When I close my eyes the world turns black and white and I see, like a filter, what was once and is no more.  I recognise footprints in grass that has since been cut and mown a thousand times, because I can still lay down and hear the echoes in the soil and the worms gossiping about the underwear we flung high into the canopy of the trees – bras, panties and boxers like flags on the backs of warships.  I remember warming my hands inside your cunt and you gripped my stiff cock like a hot chip as our breath mingled under a trillion years of entropy.  Under the Milky Way you promised that we would remember this moment for the rest of our lives.

I wonder.  I remember this moment but I don’t know where you are now.  I don’t know what you think or what you feel.  I don’t know whether you sit on this bench, look at that wall and remember sinking your teeth deep into my shoulder enough to dribble my blood down your chin.  I don’t know if you remember my cold fingers deep inside you or whether you see the footprints through the filter.

Perhaps it doesn’t matter.  Perhaps you are focused instead on better things, more important things.  Perhaps you are this mother, focused so intently on her little baby as it shuffles through the grass desperately trying to maintain its balance long enough to be embraced tight.  Maybe you look to the light in someone else’s eyes rather than to the light above us, as it shines down on our best and worst crimes.


Jimmi Campkin is a “Writer, photographer, creator of SANCTUARY. 16bit child, INFP with clinical nostalgia and red wine for blood.” You can enjoy more of his work at jimmi campkin.com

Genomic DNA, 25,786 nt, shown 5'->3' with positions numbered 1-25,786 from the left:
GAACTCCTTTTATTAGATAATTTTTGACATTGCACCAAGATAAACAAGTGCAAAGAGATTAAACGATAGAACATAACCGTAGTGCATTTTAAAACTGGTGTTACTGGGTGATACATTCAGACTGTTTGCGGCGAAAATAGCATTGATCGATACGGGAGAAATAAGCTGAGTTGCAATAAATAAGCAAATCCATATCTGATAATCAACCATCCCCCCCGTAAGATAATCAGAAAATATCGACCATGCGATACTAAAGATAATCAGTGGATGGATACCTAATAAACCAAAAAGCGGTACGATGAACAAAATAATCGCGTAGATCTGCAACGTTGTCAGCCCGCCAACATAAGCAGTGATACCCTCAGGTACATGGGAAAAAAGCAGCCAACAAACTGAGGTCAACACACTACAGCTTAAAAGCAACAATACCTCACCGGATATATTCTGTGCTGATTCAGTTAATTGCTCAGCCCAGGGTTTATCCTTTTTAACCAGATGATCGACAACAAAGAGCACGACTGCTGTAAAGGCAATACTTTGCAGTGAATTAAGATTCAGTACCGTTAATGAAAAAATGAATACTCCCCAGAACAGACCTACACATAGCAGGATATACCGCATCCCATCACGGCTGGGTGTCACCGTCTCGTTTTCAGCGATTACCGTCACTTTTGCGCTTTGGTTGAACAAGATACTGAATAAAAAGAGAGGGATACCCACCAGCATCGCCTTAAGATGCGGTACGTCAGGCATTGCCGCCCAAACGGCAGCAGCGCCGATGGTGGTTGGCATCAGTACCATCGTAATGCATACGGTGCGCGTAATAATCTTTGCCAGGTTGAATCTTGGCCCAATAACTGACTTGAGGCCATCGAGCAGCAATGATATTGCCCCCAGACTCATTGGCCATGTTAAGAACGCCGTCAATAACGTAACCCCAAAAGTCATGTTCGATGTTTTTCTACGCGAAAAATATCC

Sliced – Aurora Phoenix

Slash

you took my shame and sliced it
lengthwise and lethal
with a viscous crunch through
the sheltered skin of a hothouse tomato.

no hesitation marks here

you cleaved me not crosswise
in that superficial scarring that screams
here I am, a suffering seeded gash
staining citric your surround.

you slashed my history

left me gasping for a tourniquet
or oblivion’s sweet relief
while the blood of shame in my eyes
obscured my vision for an eternity.

you want it that way

as it keeps me neatly in my place
that place where I may not
disrupt ill-balanced status quo
or wreak maladroit mayhem

with the power in your head.

the dripping blood of an act engaged in
is pulsing exsanguination here
four score and gore on the floor
daring you to do better.

am I to be judged

by the stertorous impulse
of my worst nightmare
or the cucumber constancy
of my day to day?

I am relegated

a crumpled and ill-used relic
ne’er dusted in the cobwebbed corner

until I decide
that I AM human
and deserving of continued respect


Aurora Phoenix is a wordsmithing oxymoron. Staid suburbanite cloaks a badass warrior wielding weapon grade phrases. Read more of her confabulations at Insights from “Inside.”